Unclear on the concept?
Where is the concept of ‘conflict of interest’ in public life? Nitin Gadkari, our transport minister, participated in a meeting convened to take important decisions on the sugar industry. Gadkari is heavily involved with the sugar industry, being the chairman of the Purti Sugar Mills Ltd. Any decisions taken at such a meeting would be of great interest to him. Needless to say that all the decisions taken at this meeting are loaded in favour of ‘sakhar karkhanas’ (sugar mills.) The effect of these decisions on the aam aadmi is to shell out Rs 3 more for a kilogram of sugar.
Dr Mookhi Amir Ali
Overstayers must pay market rates
Kapil Sibal rents out a 1,250-square yard bungalow in New Delhi at Rs 16 lakh. The market rent for a much larger government bungalow is just Rs one lakh per month! So once occupants lose their entitlement to official bungalows, the amount that these overstayers must be charged should be in the vicinity of the amount Sibal is paying. At least now, decision-makers at the Union Ministry for Urban Development should re-structure the market rents charged by increasing it at least 20 times, citing the Sibal instance. Or else, this is an ongoing loot of public resources, giving out huge government bungalows at throwaway rents in Lutyens’ Delhi to those not entitled. Bringing the rents in line with market rents will result in immediate evacuation of government bungalows upon having to relinquish office.
Subhash Chandra Agrawal
FYUP: Idea that’s overdue
The University Grants Commission (UGC) may have ordered a rollback of the four-year undergraduate programme (FYUP) at Delhi University (DU), but people wonder what role it has played over the past year? Why was the UGC was supporting the programme till the Modi Government came to power? Actually, no institution in India is completely free from political influence, where the word ‘autonomy’ means ‘hidden government hand.’ If not, then how come Ambedkar University and other universities also offering the FYUP remain untouched? After the UGC officials please political masters to curry favours, now it wants the 54,000-odd students, who have already completed a year, to switch over to the three-year format. Whatsoever, the introduction of FYUP is long overdue in Indian universities, but when the education policy is to be decided by the students’ union or by the teachers’ union (like DU), which is not their duty, then how it will succeed? We should not forget that to compete with world standards in education, Pakistan and China have started four-year undergraduate courses in most of their universities. When Indian students seek admission to a master’s programme in leading British or US universities, they have to do a one-year bridge course. Then why, or how is the four-year course bad for students? It seems that most of the students have not understood the necessity and advantages of such a course, as they are more concerned about the extra one year they have to study and pay, rather than the additional advantage they can get. And this is one of the main reasons our academic standards are falling and Indian universities fail to figure in world rankings.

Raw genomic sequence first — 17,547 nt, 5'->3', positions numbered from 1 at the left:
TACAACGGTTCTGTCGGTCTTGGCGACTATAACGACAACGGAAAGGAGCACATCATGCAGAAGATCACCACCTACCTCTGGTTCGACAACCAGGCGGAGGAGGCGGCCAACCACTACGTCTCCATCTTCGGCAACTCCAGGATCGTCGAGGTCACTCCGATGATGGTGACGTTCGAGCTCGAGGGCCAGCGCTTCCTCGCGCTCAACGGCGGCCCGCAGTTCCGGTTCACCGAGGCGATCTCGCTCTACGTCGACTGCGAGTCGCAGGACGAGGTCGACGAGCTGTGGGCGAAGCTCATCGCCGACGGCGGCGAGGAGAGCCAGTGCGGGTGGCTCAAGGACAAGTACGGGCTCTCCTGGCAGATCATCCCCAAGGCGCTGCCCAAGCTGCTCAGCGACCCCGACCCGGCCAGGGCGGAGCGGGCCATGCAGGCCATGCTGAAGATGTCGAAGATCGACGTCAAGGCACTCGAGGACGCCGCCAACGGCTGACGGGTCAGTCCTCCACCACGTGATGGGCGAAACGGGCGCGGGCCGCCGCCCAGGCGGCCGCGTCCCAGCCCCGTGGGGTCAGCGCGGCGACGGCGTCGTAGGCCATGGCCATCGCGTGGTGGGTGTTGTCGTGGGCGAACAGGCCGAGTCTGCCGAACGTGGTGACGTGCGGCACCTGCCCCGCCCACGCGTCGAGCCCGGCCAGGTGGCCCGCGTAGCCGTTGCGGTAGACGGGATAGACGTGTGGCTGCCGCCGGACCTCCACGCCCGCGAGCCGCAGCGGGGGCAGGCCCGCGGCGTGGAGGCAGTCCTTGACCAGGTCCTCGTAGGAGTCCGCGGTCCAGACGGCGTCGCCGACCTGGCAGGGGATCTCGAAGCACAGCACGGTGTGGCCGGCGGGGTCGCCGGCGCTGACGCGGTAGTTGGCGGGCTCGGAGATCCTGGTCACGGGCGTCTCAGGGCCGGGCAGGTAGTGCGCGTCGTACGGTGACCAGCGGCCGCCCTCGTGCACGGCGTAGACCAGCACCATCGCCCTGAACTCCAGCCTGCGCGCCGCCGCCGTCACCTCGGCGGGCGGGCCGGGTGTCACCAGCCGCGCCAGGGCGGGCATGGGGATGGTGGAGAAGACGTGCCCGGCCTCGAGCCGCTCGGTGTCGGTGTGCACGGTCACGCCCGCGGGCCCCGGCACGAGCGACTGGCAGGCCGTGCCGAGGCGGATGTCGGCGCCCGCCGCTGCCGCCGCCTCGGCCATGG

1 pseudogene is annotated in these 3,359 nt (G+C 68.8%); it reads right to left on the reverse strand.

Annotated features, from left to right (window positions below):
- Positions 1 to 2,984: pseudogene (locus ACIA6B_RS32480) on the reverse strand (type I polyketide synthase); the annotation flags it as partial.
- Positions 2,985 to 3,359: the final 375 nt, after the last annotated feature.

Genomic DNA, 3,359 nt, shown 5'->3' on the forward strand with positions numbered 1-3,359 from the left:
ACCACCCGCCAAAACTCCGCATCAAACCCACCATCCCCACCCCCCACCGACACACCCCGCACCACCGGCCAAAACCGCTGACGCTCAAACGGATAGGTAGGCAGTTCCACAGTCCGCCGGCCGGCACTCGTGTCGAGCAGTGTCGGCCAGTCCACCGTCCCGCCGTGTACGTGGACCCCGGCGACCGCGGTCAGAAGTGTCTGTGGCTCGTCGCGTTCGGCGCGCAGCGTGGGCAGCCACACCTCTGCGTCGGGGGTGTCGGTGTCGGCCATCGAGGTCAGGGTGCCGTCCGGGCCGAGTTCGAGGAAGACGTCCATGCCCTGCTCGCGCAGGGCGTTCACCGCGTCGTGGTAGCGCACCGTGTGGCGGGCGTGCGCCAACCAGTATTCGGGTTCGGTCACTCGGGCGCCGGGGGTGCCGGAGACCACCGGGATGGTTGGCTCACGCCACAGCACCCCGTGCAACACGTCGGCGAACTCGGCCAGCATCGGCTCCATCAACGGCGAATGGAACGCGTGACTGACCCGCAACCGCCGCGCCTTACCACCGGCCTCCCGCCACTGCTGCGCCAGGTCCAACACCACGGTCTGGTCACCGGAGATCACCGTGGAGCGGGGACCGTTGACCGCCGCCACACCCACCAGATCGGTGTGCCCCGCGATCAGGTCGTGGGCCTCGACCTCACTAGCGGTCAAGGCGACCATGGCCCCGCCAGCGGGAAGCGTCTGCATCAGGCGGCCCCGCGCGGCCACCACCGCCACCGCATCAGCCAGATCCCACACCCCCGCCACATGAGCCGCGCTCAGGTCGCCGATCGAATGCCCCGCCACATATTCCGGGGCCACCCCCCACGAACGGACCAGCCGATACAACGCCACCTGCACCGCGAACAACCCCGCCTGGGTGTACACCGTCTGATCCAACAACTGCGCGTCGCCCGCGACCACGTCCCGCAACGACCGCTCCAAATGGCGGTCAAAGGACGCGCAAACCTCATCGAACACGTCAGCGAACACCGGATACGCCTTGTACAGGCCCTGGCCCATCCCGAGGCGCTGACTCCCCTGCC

Bidyut Kumar Chatterjee
An idea gone to seed
‘Experience is the best teacher of a man’ goes the time-tested proverb. However, this proverb seems to have eluded the BMC.
From 1966 onwards until 2014, the civic body has been experimenting with the cloud-seeding exercise over the catchment areas of Mumbai whenever the advent of the monsoon in the city is delayed. And, without exception, all these artificial rain-inducing methods have proved to be a total failure; sending crores of rupees of taxpayers’ money down the drain or should one say, up in smoke?
Intrepid law breakers
When only law-abiding citizens fear the police, and not criminals and extortionists, what is the use of increasing the number of police stations? A hotel owner in the vicinity of the Howrah Station lodged a complaint against two men for continuous occupation of a room in his hotel for unlawful activities. But the criminals, even after getting information of the complaint against them, continued threatening the owner and carried on their nefarious activities from that room.
The hotel was not far away from the Golabari Police Station. The Thana, instead of taking action against them, divulged the information to the culprits. They started threatening the hotel owner with dire consequences and he succumbed to a coronary attack.
So, what fear of the law are we talking about? It is not only the proximity of the criminals to the ruling party, but the fact that the culprits know the details of all the dens which dole out kickbacks to the police. So, what is the use of increasing the number of police stations, particularly when even the smallest and laziest of police station requires the same number of staff for maintaining a basic ? A law-abiding citizen obeys the law however far he may live from the police station, but one cannot say the same about the others.
N K Das Gupta
Word for God in Arabic
This has reference to your news dated June 23, 2014. ‘Allah’ is Arabic for God and has been so long before the existence of Islam. It has been reported that the highest court in Malaysia has rejected a challenge from the Catholic Church seeking to overturn a ban on non-Muslims using the word ‘Allah’ and has ruled in favour of Muslims, for the reason that if others use ‘Allah’, it would confuse Muslims and lead away from Islam. One can only recall that Rafi song, ‘ Ishwar Allah Tere Naam/ Sabko Sanmati De Bhagwan/Saara Jag Teri Santaan..’ ‘Allah’ belongs to one and all.
Vijay D Patil